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Celebrating Nowruz in Cities Ancient and Modern

Persepolis, entrance to the citadel with the Gate of All Nations, photo Alex Nagel

Persepolis, entrance to the citadel with the Gate of All Nations, photo by Alex Nagel

Alex Nagel, assistant curator of ancient Near Eastern art at Freer|Sackler, is the in-house cocurator of the exhibition The Cyrus Cylinder and Ancient Persia: A New Beginning, on view at the Sackler through April 28, 2013.

Nowruz Mobarak! Recently, many countries around the world celebrated Nowruz, the Persian New Year. At Freer|Sackler, thousands of visitors of all ages engaged in activities that included music, storytelling, hands-on activities, “fire-jumping,” and games. I had a wonderful time helping the chess and backgammon players, working with local experts and communities, and telling people about the ancient roots of these popular games. But how was Nowruz celebrated in the ancient world, with its multiple religions, festivals, and languages?

Since the nineteenth century, archaeologists have excavated cuneiform tablets that refer to a New Year’s festival in Babylon, including a 2,000-year-old tablet that describes the Akitu. Held at the end of March, this celebration lasted for many days and honored Marduk, Babylon’s main deity. It began in the old Esagila sanctuary in the city center of Babylon, which had one of the oldest ziggurats (temple or pyramid-like structures), the foundations of which are preserved and known as “The Tower of Babel.”

On this particular Akitu-tablet, in the collections of the Louvre, the writer praises Marduk as lord (“Bel”) and his wife Zarpanitu as “Beltia.” During the festival, the king of Babylon would lead a procession with a statue of Marduk to the river Euphrates, where the citizens of Babylon would watch as the statue was transported by boat to the Akitu Temple in the north. On the final day of the festivities, citizens brought offerings and tributes to Marduk, which became a source of wealth for the Esagila sanctuary.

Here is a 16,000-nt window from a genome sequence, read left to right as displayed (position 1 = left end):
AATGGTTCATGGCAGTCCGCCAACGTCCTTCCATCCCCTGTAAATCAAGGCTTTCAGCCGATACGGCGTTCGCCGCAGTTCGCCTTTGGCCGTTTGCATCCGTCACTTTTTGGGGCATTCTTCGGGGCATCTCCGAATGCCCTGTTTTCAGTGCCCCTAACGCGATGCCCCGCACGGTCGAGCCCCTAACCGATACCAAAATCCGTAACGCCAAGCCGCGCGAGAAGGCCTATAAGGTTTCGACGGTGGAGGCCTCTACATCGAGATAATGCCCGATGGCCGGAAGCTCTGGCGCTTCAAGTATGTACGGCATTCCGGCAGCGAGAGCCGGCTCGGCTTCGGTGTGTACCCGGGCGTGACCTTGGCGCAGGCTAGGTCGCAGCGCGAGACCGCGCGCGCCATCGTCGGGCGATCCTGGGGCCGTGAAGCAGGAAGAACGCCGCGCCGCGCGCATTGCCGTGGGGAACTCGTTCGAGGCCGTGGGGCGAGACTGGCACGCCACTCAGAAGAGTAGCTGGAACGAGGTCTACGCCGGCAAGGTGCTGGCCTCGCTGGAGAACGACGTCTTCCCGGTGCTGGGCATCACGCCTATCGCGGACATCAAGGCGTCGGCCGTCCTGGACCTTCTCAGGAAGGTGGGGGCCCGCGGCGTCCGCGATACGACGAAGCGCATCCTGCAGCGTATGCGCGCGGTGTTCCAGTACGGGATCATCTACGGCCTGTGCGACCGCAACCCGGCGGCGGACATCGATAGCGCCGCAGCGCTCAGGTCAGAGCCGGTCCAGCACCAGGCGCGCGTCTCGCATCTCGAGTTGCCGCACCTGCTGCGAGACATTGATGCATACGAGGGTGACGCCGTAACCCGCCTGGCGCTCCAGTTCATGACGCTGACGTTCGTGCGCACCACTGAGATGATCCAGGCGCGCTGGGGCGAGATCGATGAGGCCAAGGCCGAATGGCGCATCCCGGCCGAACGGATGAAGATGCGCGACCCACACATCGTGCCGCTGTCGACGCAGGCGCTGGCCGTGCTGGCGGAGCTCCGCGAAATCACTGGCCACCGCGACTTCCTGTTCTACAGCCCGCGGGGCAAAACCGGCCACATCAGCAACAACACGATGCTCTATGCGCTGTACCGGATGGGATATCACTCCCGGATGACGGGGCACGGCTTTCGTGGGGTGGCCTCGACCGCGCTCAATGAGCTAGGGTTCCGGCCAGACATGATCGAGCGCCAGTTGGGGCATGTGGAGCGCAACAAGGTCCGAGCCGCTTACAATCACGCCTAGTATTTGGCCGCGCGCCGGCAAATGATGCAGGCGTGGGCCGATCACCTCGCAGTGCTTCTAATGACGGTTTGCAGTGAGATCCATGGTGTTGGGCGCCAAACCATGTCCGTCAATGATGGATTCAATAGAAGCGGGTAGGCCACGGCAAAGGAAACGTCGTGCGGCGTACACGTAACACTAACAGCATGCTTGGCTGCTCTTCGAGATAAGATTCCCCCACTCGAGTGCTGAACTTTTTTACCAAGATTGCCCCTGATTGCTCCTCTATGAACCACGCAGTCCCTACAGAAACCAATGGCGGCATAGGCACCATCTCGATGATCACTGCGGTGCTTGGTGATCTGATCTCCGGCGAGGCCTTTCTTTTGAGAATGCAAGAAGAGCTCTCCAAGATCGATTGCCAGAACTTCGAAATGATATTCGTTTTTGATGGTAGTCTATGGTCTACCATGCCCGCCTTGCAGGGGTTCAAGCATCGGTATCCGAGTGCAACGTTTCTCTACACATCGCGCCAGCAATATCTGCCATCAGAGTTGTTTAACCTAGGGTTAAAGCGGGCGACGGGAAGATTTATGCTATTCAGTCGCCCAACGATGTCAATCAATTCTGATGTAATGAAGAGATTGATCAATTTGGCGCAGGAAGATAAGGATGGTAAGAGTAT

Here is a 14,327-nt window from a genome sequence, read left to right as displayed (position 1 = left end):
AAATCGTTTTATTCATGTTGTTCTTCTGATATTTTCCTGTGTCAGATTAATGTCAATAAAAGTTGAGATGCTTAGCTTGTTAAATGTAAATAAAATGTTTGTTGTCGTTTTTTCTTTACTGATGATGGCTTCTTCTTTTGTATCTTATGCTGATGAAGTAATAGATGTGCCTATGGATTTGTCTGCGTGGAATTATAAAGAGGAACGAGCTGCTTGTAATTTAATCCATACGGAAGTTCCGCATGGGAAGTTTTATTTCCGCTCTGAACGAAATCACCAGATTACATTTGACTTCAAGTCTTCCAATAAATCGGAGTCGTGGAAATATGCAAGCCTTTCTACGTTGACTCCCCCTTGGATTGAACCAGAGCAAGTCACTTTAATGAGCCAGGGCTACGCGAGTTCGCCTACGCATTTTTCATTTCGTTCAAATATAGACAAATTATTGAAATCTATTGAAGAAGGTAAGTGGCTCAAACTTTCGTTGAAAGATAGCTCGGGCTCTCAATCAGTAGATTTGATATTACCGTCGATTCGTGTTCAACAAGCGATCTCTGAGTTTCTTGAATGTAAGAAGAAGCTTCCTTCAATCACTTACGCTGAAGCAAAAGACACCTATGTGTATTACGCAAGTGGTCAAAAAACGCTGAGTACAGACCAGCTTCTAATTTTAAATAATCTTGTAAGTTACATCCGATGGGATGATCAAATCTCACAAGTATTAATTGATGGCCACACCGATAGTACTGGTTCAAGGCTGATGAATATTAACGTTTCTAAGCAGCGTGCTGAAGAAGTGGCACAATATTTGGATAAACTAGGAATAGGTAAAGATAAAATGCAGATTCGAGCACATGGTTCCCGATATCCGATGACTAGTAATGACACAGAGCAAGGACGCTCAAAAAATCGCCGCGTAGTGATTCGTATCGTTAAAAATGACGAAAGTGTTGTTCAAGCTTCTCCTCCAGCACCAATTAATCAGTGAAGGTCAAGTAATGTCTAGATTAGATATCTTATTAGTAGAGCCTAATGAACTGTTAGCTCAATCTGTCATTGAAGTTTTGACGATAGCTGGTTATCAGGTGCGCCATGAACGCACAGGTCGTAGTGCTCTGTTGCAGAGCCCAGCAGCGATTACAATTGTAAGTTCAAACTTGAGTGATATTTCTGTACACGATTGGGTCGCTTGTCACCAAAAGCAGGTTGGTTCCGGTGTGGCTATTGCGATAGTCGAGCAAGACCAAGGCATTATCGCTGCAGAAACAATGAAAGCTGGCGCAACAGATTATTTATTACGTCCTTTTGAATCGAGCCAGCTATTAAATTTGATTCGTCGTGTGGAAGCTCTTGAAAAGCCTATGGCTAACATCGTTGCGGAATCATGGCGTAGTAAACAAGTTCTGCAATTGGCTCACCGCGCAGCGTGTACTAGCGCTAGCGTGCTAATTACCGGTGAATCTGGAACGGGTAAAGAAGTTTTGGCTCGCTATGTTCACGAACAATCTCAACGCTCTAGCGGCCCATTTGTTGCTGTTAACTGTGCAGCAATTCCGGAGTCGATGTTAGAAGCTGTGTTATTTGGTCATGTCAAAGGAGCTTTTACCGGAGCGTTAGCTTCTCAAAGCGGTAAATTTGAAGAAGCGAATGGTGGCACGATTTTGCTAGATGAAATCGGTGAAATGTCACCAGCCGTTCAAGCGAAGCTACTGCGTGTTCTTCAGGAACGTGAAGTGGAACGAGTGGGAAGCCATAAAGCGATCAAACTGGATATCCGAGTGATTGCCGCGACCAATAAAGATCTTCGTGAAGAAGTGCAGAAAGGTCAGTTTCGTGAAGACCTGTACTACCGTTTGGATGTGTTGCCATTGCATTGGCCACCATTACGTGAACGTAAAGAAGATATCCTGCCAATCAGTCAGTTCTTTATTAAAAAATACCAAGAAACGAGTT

Unfortunately, there’s much less written evidence for the New Year’s festivities in places like Persepolis and Susa. Some scholars have argued that there is a special significance in the bull and lion scenes found carved on the walls of the Apadana, one of the many buildings still preserved at Persepolis. Thousands of tablets excavated at Persepolis provide important information about high numbers of livestock used for cult purposes that we are only beginning to understand. And, what about jumping through fire? While it is not mentioned in the tablets, we know that the tradition of fire jumping began with people aiming to ward off evil spirits. As shown by the number of enthusiastic jumpers at the Freer|Sackler Nowruz celebrations, it is still a good way to start the New Year.

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Squeezing is Believing

 

Detail of cuneiform squeeze. Ernst Herzfeld papers, Freer Gallery of Art and Arthur M. Sackler Gallery Archives.

Larry DeVore is a retired lawyer who became a docent at Freer|Sackler twenty years ago. Shortly thereafter, he began volunteering in the Department of Conservation and Scientific Research. For the last fourteen years he has been working with our paper conservators, first Martha Smith and now Emily Jacobson. He has been involved in many different projects, including the repair of a collection of “squeezes.”  

A squeeze is a paper cast of an inscription or picture that has been incised on an outdoor monument or building. In this way the inscription, which could become eroded or destroyed over time and cannot be moved to another location, can be preserved. Large sheets of wet paper are pounded into the recesses of the inscribed surface and once the wet paper dries it is peeled off the surface.

The F|S Archives was given more than three hundred squeezes by Ernst Herzfeld, an archaeologist who worked in a number of Middle Eastern countries, including Iran, during the 1920s and 1930s. Over time many of the squeezes, of cuneiform inscriptions from sites such as Persepolis, had suffered damages. There were tears in a number of different places, the cuneiform was frequently compressed, and often sections of the cast were missing. In addition, repairs made previously used poor-quality materials, such as scotch tape or brown paper tape, which had to be removed before new repairs could be made. Tears and holes were mended using Japanese paper and a good-quality adhesive and the cuneiforms that had been crushed or damaged were restored to their original height where possible.

If you want to see for yourself what a squeeze looks like, come to the Feast Your Eyes: A Taste for Luxury in Ancient Iran exhibition that is currently on display at Freer|Sackler. If you look closely, you might even see where some of the repairs were made.

Learn more about the Squeeze Imaging Project at the museum.

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